A golf championship scheduled to be held in Brunswick County next year will be moved unless North Carolina's House Bill 2 is repealed or voided before January, according to an announcement from the CAA on Friday.
The event is the CAA's Women's Golf Championship, originally scheduled for April 14-16, at St. James Plantation. Other CAA events in the state, including at least two set to take place at UNCW, will be held as scheduled this year and next, the announcement said.
The CAA voted to institute a plan to move the Women's Golf Championship if the law, known as HB2, isn't off the books by Jan. 10, and the conference also intents to send a letter to Gov. Pat McCrory "expressing its strong opposition to the discriminatory principles of the law," according to a news release. The release comes after the CAA Council of Presidents and Athletic Directors met via a conference call Wednesday to review the conference's position on championships held in North Carolina.
The decision also comes after the NCAA and ACC voted to pull events from the state as a result of HB2.
The CAA will allow the 2016 CAA Volleyball Championship to be held on the campus of the University of North Carolina Wilmington on Nov. 18-20, the release said.
"In accordance with CAA championship hosting policies, the Seahawks earned the right to host the championship based on winning the conference title a year ago," the release said. "It was also agreed, pursuant to the CAA championship hosting policies for the 2016 CAA Men’s and Women’s Soccer Championships, that Elon University or UNCW would be allowed to host any rounds of the championships on their respective campuses should their teams earn that right based on their regular-season finish."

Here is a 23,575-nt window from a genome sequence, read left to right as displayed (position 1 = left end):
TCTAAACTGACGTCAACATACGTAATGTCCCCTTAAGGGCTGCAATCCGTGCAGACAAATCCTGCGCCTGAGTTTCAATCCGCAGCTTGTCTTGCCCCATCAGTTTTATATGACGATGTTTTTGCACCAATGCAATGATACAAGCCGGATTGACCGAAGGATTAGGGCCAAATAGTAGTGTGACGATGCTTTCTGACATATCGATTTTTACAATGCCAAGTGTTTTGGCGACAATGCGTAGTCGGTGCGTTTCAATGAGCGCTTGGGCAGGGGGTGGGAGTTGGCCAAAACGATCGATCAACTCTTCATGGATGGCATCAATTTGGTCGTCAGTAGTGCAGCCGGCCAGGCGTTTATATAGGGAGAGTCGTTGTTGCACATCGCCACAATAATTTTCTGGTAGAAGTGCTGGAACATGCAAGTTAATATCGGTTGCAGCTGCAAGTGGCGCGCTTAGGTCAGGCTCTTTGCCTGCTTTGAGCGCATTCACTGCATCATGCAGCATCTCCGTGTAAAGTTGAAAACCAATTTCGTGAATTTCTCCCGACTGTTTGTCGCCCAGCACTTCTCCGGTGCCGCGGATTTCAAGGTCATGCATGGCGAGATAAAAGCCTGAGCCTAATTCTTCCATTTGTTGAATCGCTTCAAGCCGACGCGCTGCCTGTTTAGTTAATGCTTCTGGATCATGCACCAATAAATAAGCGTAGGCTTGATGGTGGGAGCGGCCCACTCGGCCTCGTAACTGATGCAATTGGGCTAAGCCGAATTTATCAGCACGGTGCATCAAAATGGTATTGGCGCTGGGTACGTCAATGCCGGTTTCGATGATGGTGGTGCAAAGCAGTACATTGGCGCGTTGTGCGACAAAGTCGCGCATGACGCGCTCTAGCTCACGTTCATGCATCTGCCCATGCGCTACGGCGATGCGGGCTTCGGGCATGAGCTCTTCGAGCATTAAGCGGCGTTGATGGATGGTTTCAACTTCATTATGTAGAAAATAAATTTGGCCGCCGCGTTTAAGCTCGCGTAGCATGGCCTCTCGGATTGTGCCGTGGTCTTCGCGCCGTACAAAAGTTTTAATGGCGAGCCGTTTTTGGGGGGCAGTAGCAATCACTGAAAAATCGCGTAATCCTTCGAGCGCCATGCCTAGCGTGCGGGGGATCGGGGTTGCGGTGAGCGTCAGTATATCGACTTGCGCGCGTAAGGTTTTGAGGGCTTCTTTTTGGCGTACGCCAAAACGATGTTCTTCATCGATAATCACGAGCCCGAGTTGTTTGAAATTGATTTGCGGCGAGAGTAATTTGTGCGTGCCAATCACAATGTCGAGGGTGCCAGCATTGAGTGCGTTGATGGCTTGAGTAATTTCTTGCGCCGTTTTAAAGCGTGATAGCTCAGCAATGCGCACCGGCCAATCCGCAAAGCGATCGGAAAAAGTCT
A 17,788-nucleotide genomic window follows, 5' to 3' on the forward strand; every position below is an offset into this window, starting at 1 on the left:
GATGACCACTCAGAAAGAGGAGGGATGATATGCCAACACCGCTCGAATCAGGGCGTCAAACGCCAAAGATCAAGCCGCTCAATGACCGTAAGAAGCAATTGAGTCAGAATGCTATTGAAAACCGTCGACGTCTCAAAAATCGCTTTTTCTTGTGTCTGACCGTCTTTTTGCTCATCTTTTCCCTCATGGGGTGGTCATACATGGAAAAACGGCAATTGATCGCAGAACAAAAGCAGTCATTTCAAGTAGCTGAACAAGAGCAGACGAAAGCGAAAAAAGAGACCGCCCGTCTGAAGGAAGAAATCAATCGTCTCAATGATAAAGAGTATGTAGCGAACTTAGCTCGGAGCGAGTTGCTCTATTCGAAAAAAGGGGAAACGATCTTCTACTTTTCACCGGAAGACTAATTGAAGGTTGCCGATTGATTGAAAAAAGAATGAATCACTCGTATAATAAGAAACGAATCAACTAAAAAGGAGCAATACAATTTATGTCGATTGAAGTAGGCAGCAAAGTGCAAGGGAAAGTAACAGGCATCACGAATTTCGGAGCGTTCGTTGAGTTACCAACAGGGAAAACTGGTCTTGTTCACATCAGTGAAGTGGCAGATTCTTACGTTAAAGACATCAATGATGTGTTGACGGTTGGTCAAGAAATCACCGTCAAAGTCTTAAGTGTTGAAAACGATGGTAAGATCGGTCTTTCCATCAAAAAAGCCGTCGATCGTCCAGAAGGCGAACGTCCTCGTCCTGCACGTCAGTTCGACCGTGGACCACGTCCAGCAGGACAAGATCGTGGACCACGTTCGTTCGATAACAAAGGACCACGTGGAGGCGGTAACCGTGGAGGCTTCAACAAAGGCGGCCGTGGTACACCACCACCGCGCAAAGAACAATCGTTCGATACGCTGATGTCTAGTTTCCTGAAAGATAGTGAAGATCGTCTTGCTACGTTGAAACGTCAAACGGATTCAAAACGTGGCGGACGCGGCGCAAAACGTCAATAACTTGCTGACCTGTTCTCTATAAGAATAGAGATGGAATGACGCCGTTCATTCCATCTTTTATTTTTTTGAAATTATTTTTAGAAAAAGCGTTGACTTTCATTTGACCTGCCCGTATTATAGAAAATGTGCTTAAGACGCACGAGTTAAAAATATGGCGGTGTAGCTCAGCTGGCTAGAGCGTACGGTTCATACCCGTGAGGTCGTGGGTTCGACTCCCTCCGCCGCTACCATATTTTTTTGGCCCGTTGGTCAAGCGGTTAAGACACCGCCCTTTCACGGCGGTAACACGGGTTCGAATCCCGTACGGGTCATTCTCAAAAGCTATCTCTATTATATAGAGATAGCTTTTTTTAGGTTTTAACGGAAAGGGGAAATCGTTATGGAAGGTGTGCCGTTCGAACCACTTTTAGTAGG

CAA officials decided to take no formal action on other on-campus championships scheduled for this spring. Elon University is scheduled to host the CAA Men’s and Women’s Tennis Championships from April 20-23, and UNCW is slated to host the CAA Baseball Championship from May 24-27.
"The Conference will continue to monitor the situation in regards to the law adopted by HB-2 and will revisit its position on the women’s golf championship and all scheduled on-campus North Carolina based championships during a January10, 2017 meeting of the CAA Council of Presidents," the release said.
Event losses as a result of HB2 have hit other parts of the state harder than the Wilmington area, although officials with the South Atlantic Region conference of the American Institute of Architects announced earlier this year
that the organization had decided not to hold the regional event in Wilmington from Sept. 29 to Oct. 1 as scheduled because of the law.
The economic impact of that event would have been $950,000, local CVB officials said at the time.
Following Wednesday's conference call, CAA Commissioner Joe D’Antonio lauded the conference's decision, according to Friday's release.
“Today we were able to work collaboratively as a membership to discuss and review a very complex and complicated situation, because diversity and inclusion are such important principles at all 10 of our full member institutions," D'Antonio said in the release. "Our decisions express the desire of our Conference to stand up against discriminatory practices, while also making sure that the student-athletes of the CAA, as well as all people that take part in our championships, are provided with a tremendous experience in a fair and non-discriminatory environment. Going forward we will continue to closely monitor all aspects of this situation and make additional future decisions with the best interests of our student-athletes, as well as with the commitment of our institutions to diversity and inclusion, in mind."